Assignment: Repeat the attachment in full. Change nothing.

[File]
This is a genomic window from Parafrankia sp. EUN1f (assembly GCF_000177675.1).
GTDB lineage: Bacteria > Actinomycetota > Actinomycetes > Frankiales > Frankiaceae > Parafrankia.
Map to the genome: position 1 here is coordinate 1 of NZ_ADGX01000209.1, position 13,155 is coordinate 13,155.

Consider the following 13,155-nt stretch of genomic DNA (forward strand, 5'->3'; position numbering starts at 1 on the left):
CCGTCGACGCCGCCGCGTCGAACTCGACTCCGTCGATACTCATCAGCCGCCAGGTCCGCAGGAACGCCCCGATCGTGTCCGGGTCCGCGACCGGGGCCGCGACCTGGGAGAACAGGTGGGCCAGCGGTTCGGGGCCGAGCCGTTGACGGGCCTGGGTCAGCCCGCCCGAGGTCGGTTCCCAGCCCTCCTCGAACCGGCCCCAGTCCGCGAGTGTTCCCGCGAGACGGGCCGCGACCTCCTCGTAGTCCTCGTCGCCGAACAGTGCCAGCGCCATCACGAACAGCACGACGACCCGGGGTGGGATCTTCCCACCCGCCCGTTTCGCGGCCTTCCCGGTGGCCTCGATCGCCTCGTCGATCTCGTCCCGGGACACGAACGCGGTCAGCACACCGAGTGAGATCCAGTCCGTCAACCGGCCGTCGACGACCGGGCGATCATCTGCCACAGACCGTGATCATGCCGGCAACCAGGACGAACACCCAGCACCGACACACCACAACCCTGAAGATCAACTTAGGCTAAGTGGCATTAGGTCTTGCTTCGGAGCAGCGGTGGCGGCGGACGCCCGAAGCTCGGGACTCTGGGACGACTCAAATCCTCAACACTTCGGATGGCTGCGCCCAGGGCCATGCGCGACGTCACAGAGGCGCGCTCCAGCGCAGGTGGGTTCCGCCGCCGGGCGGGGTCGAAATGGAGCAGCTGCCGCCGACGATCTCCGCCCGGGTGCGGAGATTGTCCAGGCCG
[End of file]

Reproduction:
This is a genomic window from Parafrankia sp. EUN1f (assembly GCF_000177675.1).
GTDB lineage: Bacteria > Actinomycetota > Actinomycetes > Frankiales > Frankiaceae > Parafrankia.
Map to the genome: position 1 here is coordinate 1 of NZ_ADGX01000209.1, position 13,155 is coordinate 13,155.

Consider the following 13,155-nt stretch of genomic DNA (forward strand, 5'->3'; position numbering starts at 1 on the left):
CCGTCGACGCCGCCGCGTCGAACTCGACTCCGTCGATACTCATCAGCCGCCAGGTCCGCAGGAACGCCCCGATCGTGTCCGGGTCCGCGACCGGGGCCGCGACCTGGGAGAACAGGTGGGCCAGCGGTTCGGGGCCGAGCCGTTGACGGGCCTGGGTCAGCCCGCCCGAGGTCGGTTCCCAGCCCTCCTCGAACCGGCCCCAGTCCGCGAGTGTTCCCGCGAGACGGGCCGCGACCTCCTCGTAGTCCTCGTCGCCGAACAGTGCCAGCGCCATCACGAACAGCACGACGACCCGGGGTGGGATCTTCCCACCCGCCCGTTTCGCGGCCTTCCCGGTGGCCTCGATCGCCTCGTCGATCTCGTCCCGGGACACGAACGCGGTCAGCACACCGAGTGAGATCCAGTCCGTCAACCGGCCGTCGACGACCGGGCGATCATCTGCCACAGACCGTGATCATGCCGGCAACCAGGACGAACACCCAGCACCGACACACCACAACCCTGAAGATCAACTTAGGCTAAGTGGCATTAGGTCTTGCTTCGGAGCAGCGGTGGCGGCGGACGCCCGAAGCTCGGGACTCTGGGACGACTCAAATCCTCAACACTTCGGATGGCTGCGCCCAGGGCCATGCGCGACGTCACAGAGGCGCGCTCCAGCGCAGGTGGGTTCCGCCGCCGGGCGGGGTCGAAATGGAGCAGCTGCCGCCGACGATCTCCGCCCGGGTGCGGAGATTGTCCAGGCCG